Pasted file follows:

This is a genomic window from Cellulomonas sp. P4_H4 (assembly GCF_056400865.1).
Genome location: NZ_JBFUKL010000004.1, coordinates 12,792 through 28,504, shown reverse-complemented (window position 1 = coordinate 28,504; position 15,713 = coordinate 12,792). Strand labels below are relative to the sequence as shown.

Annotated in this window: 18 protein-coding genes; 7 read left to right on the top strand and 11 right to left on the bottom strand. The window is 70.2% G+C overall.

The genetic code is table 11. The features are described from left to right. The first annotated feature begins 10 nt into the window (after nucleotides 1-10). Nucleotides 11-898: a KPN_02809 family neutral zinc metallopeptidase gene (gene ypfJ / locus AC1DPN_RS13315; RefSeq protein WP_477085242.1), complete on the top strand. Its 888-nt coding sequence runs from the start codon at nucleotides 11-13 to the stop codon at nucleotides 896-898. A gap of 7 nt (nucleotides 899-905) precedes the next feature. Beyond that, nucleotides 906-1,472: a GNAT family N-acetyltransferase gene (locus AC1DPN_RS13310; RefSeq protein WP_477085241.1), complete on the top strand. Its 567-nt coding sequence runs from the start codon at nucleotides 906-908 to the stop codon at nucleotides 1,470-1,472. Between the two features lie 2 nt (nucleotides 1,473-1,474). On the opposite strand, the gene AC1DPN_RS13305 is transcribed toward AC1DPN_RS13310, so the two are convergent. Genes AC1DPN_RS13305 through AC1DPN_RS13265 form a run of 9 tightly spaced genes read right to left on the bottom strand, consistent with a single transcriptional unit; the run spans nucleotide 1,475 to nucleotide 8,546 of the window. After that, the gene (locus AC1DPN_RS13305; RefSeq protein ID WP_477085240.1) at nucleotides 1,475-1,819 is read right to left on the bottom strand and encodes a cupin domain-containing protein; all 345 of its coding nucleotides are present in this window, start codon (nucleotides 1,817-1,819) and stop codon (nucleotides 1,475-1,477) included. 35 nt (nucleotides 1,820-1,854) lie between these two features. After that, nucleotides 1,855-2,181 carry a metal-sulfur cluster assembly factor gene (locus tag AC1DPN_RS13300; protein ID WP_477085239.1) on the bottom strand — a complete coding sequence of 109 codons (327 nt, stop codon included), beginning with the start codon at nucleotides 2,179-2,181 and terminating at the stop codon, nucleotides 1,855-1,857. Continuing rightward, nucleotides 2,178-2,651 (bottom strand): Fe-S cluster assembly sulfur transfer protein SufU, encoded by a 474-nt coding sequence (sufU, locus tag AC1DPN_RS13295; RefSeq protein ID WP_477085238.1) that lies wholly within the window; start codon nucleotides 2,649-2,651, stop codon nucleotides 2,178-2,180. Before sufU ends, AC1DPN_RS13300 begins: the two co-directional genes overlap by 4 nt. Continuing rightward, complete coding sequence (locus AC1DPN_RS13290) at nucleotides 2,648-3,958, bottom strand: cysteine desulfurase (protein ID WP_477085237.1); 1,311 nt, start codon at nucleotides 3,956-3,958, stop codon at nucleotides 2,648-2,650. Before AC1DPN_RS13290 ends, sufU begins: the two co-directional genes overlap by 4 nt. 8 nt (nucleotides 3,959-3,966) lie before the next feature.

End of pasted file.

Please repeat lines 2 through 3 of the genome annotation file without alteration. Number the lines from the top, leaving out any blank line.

Genome location: NZ_JBFUKL010000004.1, coordinates 12,792 through 28,504, shown reverse-complemented (window position 1 = coordinate 28,504; position 15,713 = coordinate 12,792). Strand labels below are relative to the sequence as shown.

Annotated in this window: 18 protein-coding genes; 7 read left to right on the top strand and 11 right to left on the bottom strand. The window is 70.2% G+C overall.